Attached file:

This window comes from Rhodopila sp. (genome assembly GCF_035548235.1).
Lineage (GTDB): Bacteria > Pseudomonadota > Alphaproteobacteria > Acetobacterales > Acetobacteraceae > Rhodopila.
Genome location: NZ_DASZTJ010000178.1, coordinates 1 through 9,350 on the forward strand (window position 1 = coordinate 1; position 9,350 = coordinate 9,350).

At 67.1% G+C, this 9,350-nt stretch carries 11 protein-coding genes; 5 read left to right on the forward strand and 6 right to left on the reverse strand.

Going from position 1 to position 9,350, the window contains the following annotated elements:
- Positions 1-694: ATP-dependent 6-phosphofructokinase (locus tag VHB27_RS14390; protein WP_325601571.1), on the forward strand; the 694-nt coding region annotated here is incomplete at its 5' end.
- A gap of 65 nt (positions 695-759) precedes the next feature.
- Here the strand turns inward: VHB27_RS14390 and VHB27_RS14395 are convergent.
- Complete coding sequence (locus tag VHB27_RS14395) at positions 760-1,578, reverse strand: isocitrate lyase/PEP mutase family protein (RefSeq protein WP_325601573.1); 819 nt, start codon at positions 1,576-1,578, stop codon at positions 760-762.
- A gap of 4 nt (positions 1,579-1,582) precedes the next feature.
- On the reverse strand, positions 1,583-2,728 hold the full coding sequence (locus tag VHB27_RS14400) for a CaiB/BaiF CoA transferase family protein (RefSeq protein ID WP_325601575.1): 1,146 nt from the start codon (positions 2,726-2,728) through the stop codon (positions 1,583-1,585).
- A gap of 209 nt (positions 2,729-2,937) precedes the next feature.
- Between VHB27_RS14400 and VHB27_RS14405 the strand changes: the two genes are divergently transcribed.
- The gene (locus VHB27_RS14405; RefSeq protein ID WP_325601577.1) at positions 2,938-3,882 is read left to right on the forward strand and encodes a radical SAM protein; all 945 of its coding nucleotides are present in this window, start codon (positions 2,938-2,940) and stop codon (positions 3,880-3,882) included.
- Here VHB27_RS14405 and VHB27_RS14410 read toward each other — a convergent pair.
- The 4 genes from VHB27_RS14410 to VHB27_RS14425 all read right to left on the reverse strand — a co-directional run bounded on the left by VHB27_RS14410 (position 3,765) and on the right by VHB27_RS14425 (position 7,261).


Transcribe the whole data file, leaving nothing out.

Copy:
This window comes from Rhodopila sp. (genome assembly GCF_035548235.1).
Lineage (GTDB): Bacteria > Pseudomonadota > Alphaproteobacteria > Acetobacterales > Acetobacteraceae > Rhodopila.
Genome location: NZ_DASZTJ010000178.1, coordinates 1 through 9,350 on the forward strand (window position 1 = coordinate 1; position 9,350 = coordinate 9,350).

At 67.1% G+C, this 9,350-nt stretch carries 11 protein-coding genes; 5 read left to right on the forward strand and 6 right to left on the reverse strand.

Going from position 1 to position 9,350, the window contains the following annotated elements:
- Positions 1-694: ATP-dependent 6-phosphofructokinase (locus tag VHB27_RS14390; protein WP_325601571.1), on the forward strand; the 694-nt coding region annotated here is incomplete at its 5' end.
- A gap of 65 nt (positions 695-759) precedes the next feature.
- Here the strand turns inward: VHB27_RS14390 and VHB27_RS14395 are convergent.
- Complete coding sequence (locus tag VHB27_RS14395) at positions 760-1,578, reverse strand: isocitrate lyase/PEP mutase family protein (RefSeq protein WP_325601573.1); 819 nt, start codon at positions 1,576-1,578, stop codon at positions 760-762.
- A gap of 4 nt (positions 1,579-1,582) precedes the next feature.
- On the reverse strand, positions 1,583-2,728 hold the full coding sequence (locus tag VHB27_RS14400) for a CaiB/BaiF CoA transferase family protein (RefSeq protein ID WP_325601575.1): 1,146 nt from the start codon (positions 2,726-2,728) through the stop codon (positions 1,583-1,585).
- A gap of 209 nt (positions 2,729-2,937) precedes the next feature.
- Between VHB27_RS14400 and VHB27_RS14405 the strand changes: the two genes are divergently transcribed.
- The gene (locus VHB27_RS14405; RefSeq protein ID WP_325601577.1) at positions 2,938-3,882 is read left to right on the forward strand and encodes a radical SAM protein; all 945 of its coding nucleotides are present in this window, start codon (positions 2,938-2,940) and stop codon (positions 3,880-3,882) included.
- Here VHB27_RS14405 and VHB27_RS14410 read toward each other — a convergent pair.
- The 4 genes from VHB27_RS14410 to VHB27_RS14425 all read right to left on the reverse strand — a co-directional run bounded on the left by VHB27_RS14410 (position 3,765) and on the right by VHB27_RS14425 (position 7,261).